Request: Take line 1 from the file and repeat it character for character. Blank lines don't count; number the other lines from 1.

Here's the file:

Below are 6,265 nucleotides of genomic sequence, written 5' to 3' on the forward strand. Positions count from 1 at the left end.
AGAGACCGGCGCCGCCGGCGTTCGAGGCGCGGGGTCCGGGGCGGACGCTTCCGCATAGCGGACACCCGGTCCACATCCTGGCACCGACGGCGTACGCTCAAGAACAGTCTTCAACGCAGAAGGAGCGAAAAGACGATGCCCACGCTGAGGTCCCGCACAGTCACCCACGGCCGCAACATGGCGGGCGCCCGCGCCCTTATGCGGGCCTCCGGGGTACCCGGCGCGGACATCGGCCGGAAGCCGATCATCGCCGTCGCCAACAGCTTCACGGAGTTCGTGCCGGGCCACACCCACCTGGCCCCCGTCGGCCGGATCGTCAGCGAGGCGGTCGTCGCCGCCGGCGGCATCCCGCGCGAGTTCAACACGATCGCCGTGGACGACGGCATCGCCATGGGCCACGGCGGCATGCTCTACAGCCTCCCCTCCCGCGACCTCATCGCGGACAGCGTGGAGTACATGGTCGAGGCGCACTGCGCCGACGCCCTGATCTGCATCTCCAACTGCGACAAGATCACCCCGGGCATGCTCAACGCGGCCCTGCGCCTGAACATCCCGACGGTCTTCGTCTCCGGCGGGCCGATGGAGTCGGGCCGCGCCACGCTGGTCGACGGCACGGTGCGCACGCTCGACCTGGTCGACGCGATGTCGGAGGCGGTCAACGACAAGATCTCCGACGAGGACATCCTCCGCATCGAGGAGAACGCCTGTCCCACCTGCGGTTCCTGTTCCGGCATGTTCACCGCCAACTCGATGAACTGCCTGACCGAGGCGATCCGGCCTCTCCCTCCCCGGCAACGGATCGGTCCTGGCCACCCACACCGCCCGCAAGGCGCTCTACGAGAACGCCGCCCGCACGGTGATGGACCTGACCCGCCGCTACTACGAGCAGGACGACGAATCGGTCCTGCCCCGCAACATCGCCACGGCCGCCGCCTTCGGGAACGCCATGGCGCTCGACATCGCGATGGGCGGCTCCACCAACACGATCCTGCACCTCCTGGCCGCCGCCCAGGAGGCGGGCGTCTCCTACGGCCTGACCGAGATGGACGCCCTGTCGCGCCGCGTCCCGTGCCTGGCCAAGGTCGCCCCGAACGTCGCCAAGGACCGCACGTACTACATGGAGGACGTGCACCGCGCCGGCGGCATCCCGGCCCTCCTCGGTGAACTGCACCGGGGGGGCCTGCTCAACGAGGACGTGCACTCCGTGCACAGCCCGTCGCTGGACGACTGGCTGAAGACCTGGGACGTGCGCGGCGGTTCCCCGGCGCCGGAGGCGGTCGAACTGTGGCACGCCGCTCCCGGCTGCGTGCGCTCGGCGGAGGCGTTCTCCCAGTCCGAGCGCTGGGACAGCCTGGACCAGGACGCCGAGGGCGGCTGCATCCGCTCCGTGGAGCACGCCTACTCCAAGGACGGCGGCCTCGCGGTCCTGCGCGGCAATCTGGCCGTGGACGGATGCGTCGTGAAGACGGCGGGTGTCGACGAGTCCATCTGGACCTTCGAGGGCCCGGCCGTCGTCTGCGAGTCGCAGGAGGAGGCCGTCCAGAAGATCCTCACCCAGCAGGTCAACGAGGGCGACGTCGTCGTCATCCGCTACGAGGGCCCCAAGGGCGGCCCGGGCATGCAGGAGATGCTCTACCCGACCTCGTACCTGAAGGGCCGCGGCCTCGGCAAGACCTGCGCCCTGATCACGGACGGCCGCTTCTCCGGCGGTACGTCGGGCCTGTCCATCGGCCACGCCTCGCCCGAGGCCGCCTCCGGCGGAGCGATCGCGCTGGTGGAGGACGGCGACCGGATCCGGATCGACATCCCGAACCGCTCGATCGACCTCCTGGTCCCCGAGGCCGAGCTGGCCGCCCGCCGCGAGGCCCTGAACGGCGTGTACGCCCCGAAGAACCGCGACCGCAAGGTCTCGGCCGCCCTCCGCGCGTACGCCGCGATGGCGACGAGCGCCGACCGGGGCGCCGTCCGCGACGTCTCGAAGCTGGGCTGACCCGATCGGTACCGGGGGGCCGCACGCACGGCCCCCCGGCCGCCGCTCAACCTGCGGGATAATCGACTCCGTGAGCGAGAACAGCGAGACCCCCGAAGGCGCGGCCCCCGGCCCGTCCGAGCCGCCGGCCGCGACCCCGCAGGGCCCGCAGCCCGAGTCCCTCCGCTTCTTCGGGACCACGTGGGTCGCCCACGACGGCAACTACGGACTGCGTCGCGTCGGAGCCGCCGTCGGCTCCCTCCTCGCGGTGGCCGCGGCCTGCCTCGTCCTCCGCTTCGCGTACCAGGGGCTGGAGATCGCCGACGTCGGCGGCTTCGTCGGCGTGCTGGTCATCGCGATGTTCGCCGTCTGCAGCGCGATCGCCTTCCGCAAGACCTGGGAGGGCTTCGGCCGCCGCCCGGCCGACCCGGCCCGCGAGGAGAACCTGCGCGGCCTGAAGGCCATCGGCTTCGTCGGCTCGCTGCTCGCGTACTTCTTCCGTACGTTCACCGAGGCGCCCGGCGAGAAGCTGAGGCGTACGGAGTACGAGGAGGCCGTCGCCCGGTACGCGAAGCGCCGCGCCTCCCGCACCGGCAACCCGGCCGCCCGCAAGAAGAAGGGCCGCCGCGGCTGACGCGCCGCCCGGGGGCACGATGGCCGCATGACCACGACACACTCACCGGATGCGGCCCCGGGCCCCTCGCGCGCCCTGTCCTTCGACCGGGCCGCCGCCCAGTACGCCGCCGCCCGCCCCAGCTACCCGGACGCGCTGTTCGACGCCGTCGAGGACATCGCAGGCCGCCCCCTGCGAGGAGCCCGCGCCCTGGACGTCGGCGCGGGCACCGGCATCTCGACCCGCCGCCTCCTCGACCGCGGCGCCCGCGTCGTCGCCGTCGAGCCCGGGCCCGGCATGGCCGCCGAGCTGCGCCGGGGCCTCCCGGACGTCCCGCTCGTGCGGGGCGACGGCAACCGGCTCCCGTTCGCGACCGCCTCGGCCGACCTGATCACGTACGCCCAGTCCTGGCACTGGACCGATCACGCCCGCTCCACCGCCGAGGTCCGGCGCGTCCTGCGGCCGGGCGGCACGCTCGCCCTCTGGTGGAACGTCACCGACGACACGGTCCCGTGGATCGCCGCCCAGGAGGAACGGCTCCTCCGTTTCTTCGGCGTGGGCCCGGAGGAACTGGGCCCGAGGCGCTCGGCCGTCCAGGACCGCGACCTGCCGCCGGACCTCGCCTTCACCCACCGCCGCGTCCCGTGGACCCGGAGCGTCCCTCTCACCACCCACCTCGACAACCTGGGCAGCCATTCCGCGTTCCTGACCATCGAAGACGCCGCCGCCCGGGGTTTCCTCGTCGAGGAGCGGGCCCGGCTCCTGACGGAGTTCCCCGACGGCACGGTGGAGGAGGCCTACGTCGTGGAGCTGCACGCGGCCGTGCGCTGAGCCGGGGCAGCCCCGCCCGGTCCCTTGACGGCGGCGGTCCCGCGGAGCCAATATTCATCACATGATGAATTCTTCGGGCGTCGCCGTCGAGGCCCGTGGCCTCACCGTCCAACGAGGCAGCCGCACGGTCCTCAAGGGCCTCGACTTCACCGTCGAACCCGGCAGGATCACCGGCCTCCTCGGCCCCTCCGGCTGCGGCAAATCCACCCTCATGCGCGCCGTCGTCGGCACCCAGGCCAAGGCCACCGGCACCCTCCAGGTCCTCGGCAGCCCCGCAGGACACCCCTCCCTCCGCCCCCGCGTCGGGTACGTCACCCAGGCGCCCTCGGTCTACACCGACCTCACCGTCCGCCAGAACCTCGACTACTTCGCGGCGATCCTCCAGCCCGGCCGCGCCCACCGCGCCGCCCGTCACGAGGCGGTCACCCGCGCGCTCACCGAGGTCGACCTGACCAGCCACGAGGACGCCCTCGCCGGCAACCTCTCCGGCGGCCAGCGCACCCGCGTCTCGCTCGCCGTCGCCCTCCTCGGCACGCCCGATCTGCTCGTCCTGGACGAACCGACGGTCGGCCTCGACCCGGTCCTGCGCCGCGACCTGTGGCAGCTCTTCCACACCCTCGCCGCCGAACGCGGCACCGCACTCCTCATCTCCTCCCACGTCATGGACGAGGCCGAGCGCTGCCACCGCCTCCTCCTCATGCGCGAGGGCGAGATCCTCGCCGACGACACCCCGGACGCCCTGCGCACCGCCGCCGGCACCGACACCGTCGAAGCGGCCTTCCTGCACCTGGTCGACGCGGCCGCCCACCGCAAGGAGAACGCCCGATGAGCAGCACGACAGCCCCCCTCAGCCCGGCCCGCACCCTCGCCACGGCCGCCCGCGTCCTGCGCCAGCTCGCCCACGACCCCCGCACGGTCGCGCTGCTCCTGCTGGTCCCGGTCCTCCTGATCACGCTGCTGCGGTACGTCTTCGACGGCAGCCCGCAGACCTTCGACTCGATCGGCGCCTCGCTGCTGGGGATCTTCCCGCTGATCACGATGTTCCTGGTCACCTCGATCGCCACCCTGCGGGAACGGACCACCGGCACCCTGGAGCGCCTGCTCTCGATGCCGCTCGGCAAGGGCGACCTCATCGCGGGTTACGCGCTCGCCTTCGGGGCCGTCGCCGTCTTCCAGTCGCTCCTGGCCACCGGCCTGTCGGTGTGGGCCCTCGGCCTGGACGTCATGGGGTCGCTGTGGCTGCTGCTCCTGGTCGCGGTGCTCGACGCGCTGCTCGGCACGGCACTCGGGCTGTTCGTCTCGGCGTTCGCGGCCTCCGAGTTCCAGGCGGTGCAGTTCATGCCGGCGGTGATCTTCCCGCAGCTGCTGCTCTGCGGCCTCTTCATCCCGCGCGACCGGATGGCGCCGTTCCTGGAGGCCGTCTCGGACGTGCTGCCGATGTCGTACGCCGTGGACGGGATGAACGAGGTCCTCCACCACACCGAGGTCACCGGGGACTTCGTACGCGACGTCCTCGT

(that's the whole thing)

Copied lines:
Below are 6,265 nucleotides of genomic sequence, written 5' to 3' on the forward strand. Positions count from 1 at the left end.